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September 16, 2003

Charter schools show 'dramatic' achievement, a new report shows

New York's 55 charter schools are equaling or surpassing traditional schools on state tests with little cost to school districts, according to a new draft report by the state Education Department.

The report, prepared for the Governor and Legislature, reports the educational effectiveness of charter schools in New York.

"For charter schools that have been in operation two or more years and have administered the State exams each year, dramatic increases in student achievement can be seen over time, equaling or surpassing that seen in the districts of location," the report said.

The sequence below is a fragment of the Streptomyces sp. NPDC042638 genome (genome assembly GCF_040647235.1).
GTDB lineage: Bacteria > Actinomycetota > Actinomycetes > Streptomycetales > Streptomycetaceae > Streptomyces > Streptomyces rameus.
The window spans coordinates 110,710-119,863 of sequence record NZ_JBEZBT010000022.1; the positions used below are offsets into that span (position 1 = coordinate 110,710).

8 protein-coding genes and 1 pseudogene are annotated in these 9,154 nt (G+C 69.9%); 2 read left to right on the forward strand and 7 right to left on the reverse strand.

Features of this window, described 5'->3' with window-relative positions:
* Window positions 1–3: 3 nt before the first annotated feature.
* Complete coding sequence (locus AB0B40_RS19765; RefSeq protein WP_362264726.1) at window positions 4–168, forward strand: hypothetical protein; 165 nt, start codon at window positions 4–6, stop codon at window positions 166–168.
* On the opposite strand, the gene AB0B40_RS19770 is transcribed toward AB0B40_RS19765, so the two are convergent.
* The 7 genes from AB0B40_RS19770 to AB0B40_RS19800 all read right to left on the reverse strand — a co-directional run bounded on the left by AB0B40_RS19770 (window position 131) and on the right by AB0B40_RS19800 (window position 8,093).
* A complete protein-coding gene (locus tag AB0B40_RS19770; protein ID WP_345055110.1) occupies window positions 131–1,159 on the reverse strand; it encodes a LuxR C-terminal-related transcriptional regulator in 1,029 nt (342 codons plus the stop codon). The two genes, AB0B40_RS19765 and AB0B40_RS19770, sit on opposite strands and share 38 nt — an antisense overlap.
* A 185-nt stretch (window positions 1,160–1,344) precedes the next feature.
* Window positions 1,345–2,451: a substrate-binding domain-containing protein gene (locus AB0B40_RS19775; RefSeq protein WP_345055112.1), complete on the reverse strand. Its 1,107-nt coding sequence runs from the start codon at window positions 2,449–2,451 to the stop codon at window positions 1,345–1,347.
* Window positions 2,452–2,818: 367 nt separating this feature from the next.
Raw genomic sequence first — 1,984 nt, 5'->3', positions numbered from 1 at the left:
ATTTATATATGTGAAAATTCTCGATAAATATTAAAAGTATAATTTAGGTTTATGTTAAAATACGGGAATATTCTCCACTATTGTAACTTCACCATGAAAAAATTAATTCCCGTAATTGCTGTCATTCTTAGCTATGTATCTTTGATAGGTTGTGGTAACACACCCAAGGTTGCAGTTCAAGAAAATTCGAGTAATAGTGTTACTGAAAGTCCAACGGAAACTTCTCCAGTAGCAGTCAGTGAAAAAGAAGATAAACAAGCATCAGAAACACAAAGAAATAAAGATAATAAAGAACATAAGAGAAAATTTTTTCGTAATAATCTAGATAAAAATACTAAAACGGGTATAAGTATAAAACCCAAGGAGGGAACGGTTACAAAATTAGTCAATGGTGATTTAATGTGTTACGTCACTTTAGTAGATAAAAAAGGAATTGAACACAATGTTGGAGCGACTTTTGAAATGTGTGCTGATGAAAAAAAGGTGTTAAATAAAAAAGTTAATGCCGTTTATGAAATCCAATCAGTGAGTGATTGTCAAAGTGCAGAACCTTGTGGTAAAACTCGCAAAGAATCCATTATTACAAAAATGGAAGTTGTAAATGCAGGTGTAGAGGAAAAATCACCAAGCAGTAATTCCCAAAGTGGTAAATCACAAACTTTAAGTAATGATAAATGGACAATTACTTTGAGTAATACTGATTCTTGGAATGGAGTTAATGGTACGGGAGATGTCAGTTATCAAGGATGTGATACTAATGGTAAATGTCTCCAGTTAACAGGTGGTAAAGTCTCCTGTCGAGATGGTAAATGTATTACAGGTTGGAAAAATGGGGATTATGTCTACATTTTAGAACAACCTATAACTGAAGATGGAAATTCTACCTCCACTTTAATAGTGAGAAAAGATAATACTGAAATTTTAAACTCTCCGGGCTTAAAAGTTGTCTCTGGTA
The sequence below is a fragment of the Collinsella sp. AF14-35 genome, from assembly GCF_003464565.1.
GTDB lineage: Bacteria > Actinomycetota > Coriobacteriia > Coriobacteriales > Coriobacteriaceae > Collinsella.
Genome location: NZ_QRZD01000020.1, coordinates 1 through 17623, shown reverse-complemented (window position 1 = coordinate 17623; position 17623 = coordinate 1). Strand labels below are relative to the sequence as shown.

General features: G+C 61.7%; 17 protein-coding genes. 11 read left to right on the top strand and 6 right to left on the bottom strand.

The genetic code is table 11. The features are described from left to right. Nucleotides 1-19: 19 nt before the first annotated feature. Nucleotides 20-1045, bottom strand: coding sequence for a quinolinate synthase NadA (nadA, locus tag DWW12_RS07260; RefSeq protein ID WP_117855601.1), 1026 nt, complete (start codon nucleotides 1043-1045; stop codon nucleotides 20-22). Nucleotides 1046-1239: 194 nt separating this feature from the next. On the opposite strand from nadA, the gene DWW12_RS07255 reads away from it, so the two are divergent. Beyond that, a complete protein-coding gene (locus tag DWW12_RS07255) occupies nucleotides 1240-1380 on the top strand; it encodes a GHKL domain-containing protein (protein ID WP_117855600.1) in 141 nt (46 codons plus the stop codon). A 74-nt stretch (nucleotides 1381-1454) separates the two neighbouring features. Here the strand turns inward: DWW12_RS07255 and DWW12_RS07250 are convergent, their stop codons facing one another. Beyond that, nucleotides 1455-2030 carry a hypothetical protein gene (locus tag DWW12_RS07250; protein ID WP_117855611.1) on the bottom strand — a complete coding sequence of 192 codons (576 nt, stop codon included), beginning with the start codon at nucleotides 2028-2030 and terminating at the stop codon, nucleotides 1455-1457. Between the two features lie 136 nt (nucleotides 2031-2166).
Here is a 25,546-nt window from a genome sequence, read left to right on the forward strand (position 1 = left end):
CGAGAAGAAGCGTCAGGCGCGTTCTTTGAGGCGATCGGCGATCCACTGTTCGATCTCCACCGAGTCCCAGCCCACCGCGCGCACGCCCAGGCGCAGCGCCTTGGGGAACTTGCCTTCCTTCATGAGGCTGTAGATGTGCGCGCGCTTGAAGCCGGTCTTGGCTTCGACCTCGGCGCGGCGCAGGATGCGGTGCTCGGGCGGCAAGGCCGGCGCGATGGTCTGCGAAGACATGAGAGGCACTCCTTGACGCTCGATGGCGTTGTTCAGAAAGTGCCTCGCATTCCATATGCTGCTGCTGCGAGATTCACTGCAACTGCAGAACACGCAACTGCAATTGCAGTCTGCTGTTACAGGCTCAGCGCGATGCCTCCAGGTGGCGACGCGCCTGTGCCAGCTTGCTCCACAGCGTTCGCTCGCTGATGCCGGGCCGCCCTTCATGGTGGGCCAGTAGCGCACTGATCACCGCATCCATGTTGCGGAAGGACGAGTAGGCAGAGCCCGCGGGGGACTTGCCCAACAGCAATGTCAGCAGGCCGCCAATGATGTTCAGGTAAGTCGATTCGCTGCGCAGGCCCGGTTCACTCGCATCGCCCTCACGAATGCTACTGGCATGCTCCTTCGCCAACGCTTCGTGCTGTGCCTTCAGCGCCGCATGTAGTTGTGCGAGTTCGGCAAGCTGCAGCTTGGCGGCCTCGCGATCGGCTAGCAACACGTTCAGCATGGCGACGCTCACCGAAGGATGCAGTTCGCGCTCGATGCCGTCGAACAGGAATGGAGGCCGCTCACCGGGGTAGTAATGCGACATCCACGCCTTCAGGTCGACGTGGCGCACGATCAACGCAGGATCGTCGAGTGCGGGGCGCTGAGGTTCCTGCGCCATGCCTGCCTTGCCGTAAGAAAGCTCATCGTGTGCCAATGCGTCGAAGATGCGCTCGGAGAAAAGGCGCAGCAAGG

The report also countered critics' claims that charter schools would drain funds from school districts by finding that the effect on districts budgets was "negligible."

"Most school districts report little financial and/or programmatic impact from having students attend charter schools," the report said.

In addition, the report found that charter schools are serving predominantly minority students in poorer, urban areas.

Charter schools are public schools that operate independently of school-district bureaucracies. In exchange for this greater flexibility, they are held to a higher level of accountability. Charter schools operate under five-year licenses granted by SUNY and the state Board of Regents.

The Business Council has long supported charter schools because they provide children and families with more options, as well as competition and incentives for public school improvement.